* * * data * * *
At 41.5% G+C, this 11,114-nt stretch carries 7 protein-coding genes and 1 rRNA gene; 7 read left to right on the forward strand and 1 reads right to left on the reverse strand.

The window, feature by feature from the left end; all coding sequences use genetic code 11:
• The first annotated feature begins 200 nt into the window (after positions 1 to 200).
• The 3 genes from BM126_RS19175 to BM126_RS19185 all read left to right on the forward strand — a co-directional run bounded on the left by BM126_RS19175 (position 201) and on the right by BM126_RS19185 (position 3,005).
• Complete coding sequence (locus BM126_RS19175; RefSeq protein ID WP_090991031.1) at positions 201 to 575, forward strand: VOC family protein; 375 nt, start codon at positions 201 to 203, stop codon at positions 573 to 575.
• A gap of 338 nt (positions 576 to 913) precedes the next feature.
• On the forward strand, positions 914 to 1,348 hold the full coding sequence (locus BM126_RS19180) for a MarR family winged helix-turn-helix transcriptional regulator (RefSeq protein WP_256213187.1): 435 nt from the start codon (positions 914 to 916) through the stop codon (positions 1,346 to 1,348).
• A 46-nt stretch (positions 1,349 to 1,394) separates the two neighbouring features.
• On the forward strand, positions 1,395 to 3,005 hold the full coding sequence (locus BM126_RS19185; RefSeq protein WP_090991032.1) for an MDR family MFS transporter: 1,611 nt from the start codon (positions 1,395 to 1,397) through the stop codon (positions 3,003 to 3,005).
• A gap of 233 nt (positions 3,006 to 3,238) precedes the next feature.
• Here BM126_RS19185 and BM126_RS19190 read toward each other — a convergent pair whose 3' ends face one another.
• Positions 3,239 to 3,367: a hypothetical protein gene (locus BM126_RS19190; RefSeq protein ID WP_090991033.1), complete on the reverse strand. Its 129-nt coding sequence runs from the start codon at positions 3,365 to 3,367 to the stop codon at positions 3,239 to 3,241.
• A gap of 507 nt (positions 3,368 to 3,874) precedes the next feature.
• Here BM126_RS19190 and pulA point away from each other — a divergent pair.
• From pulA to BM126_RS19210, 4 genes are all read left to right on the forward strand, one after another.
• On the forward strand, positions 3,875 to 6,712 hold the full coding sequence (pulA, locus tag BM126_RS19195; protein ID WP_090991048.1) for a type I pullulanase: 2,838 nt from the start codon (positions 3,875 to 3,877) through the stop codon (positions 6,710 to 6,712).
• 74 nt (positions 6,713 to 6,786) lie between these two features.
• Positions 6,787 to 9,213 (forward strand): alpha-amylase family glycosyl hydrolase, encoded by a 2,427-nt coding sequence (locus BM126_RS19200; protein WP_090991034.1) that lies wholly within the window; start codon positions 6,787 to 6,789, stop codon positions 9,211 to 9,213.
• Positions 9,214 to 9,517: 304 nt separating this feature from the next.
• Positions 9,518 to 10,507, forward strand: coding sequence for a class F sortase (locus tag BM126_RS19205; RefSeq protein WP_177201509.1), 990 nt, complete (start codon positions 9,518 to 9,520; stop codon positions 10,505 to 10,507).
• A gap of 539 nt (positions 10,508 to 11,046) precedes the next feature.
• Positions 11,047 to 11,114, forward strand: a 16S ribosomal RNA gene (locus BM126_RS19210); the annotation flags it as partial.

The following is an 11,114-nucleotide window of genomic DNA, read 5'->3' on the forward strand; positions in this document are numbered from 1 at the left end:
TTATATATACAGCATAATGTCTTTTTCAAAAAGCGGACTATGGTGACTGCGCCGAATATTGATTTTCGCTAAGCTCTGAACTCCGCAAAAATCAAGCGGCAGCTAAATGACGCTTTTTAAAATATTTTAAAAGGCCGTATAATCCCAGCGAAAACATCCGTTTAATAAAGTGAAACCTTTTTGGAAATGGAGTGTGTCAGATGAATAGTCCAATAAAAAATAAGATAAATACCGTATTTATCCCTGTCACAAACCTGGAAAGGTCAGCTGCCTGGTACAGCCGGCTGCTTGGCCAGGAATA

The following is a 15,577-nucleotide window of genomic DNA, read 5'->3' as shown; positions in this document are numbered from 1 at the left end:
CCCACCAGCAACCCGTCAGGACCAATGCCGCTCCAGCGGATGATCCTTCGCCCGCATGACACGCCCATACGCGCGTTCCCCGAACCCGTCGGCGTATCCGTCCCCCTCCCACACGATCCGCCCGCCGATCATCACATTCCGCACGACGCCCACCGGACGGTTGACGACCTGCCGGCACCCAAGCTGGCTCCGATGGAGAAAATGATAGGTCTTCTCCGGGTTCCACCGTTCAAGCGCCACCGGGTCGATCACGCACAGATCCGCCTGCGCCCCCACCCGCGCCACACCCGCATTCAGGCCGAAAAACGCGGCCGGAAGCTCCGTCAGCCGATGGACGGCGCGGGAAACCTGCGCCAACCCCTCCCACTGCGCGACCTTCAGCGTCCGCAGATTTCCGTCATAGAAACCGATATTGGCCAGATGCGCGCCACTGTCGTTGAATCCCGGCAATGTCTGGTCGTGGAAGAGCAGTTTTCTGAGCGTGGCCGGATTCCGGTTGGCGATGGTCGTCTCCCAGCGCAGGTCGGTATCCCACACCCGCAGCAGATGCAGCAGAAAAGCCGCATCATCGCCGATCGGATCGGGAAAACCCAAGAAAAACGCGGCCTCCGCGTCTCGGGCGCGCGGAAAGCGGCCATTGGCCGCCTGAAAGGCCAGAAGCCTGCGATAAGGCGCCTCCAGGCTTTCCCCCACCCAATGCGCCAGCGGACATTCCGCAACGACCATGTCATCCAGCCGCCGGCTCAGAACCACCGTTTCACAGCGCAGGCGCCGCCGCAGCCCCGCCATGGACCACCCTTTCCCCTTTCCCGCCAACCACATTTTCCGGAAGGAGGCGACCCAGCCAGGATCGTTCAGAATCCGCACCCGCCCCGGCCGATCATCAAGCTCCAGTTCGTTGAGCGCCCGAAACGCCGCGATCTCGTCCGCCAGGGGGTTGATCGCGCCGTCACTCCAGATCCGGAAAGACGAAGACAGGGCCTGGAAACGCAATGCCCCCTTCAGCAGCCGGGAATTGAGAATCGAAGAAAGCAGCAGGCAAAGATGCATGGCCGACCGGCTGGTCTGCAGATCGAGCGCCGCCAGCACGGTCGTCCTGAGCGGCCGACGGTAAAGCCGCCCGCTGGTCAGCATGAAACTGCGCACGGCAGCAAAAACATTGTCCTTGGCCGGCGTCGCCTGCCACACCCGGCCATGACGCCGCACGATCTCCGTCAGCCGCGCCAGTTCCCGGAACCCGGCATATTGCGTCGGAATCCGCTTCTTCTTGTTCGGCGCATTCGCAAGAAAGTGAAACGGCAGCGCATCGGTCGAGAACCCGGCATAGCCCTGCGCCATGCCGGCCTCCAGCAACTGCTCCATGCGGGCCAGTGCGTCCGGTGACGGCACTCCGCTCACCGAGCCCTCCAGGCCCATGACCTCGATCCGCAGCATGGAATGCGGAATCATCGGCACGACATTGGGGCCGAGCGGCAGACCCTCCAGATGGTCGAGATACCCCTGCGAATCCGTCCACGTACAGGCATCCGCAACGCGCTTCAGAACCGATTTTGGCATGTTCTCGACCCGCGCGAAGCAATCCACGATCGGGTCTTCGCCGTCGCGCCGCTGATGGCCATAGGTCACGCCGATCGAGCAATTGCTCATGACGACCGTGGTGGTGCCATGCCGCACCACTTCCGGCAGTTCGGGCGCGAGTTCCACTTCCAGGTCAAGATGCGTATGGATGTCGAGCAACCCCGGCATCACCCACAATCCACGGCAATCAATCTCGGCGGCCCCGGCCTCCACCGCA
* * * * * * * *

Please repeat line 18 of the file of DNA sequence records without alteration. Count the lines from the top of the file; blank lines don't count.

• Positions 6,787 to 9,213 (forward strand): alpha-amylase family glycosyl hydrolase, encoded by a 2,427-nt coding sequence (locus BM126_RS19200; protein WP_090991034.1) that lies wholly within the window; start codon positions 6,787 to 6,789, stop codon positions 9,211 to 9,213.